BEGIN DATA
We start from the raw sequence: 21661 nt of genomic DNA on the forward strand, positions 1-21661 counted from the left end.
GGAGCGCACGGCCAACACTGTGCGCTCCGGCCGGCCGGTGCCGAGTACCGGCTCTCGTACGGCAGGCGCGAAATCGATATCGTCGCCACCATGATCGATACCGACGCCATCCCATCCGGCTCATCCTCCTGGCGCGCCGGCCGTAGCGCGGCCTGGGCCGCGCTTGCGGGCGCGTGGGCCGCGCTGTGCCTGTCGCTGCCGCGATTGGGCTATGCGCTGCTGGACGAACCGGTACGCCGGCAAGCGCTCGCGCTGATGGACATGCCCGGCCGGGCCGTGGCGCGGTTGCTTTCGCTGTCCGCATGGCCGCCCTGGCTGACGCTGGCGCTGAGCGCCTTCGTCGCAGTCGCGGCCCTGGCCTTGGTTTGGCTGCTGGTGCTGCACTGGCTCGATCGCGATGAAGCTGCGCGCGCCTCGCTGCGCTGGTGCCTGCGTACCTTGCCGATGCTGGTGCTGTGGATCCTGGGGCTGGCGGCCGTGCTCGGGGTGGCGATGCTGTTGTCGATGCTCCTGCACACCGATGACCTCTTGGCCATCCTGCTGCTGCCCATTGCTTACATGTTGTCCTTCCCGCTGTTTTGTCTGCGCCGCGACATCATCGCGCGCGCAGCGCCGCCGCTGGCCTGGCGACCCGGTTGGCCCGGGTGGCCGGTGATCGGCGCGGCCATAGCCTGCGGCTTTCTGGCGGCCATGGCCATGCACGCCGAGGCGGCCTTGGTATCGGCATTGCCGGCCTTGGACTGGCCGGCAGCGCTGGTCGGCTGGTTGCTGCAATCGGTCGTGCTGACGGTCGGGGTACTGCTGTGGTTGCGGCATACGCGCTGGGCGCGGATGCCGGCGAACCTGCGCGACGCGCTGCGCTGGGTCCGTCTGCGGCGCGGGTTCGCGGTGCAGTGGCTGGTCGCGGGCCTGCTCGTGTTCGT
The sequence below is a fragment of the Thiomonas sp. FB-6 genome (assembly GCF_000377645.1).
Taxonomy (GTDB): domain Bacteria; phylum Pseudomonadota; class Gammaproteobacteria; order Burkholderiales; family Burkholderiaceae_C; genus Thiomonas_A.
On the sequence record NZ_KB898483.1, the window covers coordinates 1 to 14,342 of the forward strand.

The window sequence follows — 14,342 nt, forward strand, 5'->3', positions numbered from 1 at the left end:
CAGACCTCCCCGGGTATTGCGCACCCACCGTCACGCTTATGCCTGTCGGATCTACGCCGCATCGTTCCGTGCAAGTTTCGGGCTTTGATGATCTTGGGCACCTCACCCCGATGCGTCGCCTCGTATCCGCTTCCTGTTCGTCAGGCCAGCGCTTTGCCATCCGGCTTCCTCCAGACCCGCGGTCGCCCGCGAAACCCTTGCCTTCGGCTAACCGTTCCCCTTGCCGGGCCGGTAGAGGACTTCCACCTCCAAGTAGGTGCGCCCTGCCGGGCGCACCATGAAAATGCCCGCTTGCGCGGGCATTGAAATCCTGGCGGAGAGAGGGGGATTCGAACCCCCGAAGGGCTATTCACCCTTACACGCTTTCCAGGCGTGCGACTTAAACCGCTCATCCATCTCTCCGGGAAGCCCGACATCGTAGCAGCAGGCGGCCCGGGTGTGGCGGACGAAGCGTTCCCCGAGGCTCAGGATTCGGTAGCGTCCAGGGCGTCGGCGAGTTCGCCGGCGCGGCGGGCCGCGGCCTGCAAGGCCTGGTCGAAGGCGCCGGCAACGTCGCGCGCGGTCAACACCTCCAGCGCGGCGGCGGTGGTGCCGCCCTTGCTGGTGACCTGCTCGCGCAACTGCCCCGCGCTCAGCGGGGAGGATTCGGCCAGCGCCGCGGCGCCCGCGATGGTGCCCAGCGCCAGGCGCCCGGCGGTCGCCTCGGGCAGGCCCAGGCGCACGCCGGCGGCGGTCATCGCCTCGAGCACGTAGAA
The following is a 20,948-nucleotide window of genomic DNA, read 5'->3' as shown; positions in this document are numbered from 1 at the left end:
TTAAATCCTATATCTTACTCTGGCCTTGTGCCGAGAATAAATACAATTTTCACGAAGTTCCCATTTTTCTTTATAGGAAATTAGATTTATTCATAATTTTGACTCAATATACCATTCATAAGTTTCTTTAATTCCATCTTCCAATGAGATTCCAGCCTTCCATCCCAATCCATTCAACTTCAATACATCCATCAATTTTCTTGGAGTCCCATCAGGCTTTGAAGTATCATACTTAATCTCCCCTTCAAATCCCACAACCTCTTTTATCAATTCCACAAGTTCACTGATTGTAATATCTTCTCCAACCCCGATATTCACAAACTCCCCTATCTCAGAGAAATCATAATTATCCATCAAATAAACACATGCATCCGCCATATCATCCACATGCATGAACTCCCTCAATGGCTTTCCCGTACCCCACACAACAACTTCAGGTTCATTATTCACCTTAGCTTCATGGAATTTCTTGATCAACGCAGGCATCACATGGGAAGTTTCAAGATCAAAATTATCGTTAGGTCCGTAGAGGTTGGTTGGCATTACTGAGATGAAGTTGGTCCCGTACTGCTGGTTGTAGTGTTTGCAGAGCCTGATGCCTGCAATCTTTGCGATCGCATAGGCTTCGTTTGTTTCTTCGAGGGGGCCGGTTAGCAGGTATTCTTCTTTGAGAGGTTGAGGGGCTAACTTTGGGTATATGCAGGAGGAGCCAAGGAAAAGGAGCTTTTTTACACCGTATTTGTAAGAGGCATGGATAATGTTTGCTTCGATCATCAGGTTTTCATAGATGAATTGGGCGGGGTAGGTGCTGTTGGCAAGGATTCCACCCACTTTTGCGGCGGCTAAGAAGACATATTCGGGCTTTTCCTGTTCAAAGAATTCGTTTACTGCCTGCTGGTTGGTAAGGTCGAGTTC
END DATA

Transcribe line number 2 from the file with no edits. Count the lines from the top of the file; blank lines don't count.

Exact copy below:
GGAGCGCACGGCCAACACTGTGCGCTCCGGCCGGCCGGTGCCGAGTACCGGCTCTCGTACGGCAGGCGCGAAATCGATATCGTCGCCACCATGATCGATACCGACGCCATCCCATCCGGCTCATCCTCCTGGCGCGCCGGCCGTAGCGCGGCCTGGGCCGCGCTTGCGGGCGCGTGGGCCGCGCTGTGCCTGTCGCTGCCGCGATTGGGCTATGCGCTGCTGGACGAACCGGTACGCCGGCAAGCGCTCGCGCTGATGGACATGCCCGGCCGGGCCGTGGCGCGGTTGCTTTCGCTGTCCGCATGGCCGCCCTGGCTGACGCTGGCGCTGAGCGCCTTCGTCGCAGTCGCGGCCCTGGCCTTGGTTTGGCTGCTGGTGCTGCACTGGCTCGATCGCGATGAAGCTGCGCGCGCCTCGCTGCGCTGGTGCCTGCGTACCTTGCCGATGCTGGTGCTGTGGATCCTGGGGCTGGCGGCCGTGCTCGGGGTGGCGATGCTGTTGTCGATGCTCCTGCACACCGATGACCTCTTGGCCATCCTGCTGCTGCCCATTGCTTACATGTTGTCCTTCCCGCTGTTTTGTCTGCGCCGCGACATCATCGCGCGCGCAGCGCCGCCGCTGGCCTGGCGACCCGGTTGGCCCGGGTGGCCGGTGATCGGCGCGGCCATAGCCTGCGGCTTTCTGGCGGCCATGGCCATGCACGCCGAGGCGGCCTTGGTATCGGCATTGCCGGCCTTGGACTGGCCGGCAGCGCTGGTCGGCTGGTTGCTGCAATCGGTCGTGCTGACGGTCGGGGTACTGCTGTGGTTGCGGCATACGCGCTGGGCGCGGATGCCGGCGAACCTGCGCGACGCGCTGCGCTGGGTCCGTCTGCGGCGCGGGTTCGCGGTGCAGTGGCTGGTCGCGGGCCTGCTCGTGTTCGT